Thriving in the outdoors demands skills that many of us no longer have, such as building a fire or finding enough tree bark to feed your horse. Spark your instincts with this Groupon.
Choose Between Two Options
- $32 for 5 general-admission passes to the nature park (a $65 value)
- $60 for 10 general-admission passes to the nature park (a $120 value)<p>
Armed with general-admission passes, visitors can roam the sprawling park’s more than 35 kilometers of trails. In the winter, the 500 acres transform into a wonderland for cross-country skiing and snowshoeing. Customers are free to bring their own equipment, or can pay additional fees for rentals.
Catamount Outdoor Family Center
Though members of the McCullough family began conserving their 500 acres for recreation in 1978, the land’s story begins even earlier. In 1796, Thomas Chittenden—Vermont's first governor—built his estate on the current site of Catamount Outdoor Family Center, and his old stone house still remains. Today, Jim and Lucy McCullough use the historic home as a bed and breakfast, inviting visitors to relax in three guest rooms and a sunroom overlooking rolling meadows and coniferous forests. In a formal dining room, servers ferry plates of seasonal fruits and vegetables from the homestead and local farms; in the master parlor, a baby grand piano and fireplace pay homage to historic pastimes and confuse visiting time travelers.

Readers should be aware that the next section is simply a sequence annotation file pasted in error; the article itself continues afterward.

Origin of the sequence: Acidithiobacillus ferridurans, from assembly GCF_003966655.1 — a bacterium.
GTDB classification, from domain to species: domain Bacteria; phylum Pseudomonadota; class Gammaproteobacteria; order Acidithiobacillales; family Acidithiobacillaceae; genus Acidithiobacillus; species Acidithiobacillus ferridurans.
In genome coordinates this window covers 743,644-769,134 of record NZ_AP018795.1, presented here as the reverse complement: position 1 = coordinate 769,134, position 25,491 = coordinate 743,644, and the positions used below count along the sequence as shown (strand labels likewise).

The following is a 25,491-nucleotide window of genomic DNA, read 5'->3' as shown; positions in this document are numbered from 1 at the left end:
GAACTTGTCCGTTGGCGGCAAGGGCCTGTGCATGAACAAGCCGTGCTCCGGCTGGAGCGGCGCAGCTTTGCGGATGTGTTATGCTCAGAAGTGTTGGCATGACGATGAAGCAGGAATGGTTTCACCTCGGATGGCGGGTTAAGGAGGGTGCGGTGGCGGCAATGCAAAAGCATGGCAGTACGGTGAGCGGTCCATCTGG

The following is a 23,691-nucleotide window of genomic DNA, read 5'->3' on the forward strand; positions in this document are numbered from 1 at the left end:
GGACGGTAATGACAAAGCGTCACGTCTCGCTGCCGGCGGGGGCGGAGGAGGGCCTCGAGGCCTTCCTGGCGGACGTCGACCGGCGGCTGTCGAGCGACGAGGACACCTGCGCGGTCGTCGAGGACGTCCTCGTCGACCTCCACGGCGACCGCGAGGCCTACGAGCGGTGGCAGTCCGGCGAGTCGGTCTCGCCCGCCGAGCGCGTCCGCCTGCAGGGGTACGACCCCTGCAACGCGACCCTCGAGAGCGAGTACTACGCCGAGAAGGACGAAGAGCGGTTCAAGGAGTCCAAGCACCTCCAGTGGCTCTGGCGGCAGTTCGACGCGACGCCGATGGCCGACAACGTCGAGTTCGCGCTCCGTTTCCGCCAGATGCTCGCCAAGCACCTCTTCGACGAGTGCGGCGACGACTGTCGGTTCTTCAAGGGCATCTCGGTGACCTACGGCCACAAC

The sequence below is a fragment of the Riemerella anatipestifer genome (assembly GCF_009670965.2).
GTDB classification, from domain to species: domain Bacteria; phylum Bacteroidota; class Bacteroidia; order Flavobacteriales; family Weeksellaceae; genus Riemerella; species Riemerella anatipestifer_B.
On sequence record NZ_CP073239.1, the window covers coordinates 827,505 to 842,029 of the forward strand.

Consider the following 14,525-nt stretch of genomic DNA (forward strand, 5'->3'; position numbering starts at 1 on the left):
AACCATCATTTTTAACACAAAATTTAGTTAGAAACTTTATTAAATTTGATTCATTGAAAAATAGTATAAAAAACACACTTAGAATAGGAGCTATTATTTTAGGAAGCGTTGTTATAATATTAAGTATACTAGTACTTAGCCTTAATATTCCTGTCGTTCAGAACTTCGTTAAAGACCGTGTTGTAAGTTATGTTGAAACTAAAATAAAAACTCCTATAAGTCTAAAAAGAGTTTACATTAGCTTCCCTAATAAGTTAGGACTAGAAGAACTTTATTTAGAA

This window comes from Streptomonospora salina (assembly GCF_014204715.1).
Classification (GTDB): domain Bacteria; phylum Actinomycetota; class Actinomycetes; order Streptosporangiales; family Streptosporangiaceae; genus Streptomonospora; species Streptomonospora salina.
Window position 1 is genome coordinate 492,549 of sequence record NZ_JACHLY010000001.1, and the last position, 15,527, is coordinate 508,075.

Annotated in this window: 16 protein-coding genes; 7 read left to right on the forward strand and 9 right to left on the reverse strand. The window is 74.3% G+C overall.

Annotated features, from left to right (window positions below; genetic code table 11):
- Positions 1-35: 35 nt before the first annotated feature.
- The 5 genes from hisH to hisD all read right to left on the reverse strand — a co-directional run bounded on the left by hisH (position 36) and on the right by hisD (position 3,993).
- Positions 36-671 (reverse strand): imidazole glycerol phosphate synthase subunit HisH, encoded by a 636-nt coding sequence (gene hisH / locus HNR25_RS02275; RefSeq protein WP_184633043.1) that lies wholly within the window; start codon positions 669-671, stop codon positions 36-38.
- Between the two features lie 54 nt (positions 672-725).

Outside, a panorama of the Green Mountains and the Winooski River Valley spreads out to the east. To the west, the Adirondacks stand against the sky and Lake Champlain unfolds across the horizon. The surrounding hills, woodlands, and croplands boast more than 35 kilometers of trails, where park staffers set visitors loose to hike, cycle, snowshoe, and cross-country ski at different times throughout the year.
Staffers equip visitors for outdoor exploits in the park store, renting cycling and skiing apparel as well as Bear-to-English dictionaries. Furthering a mission to educate others in local wildlife, they also host events such as cross-country cyclocross races and group trail runs. During day camps, children and adults can learn to navigate trails on mountain bikes, middle- and high-school students can practice trail running, and kids 12 and younger can grow to appreciate ecological conservation practices and nature journaling.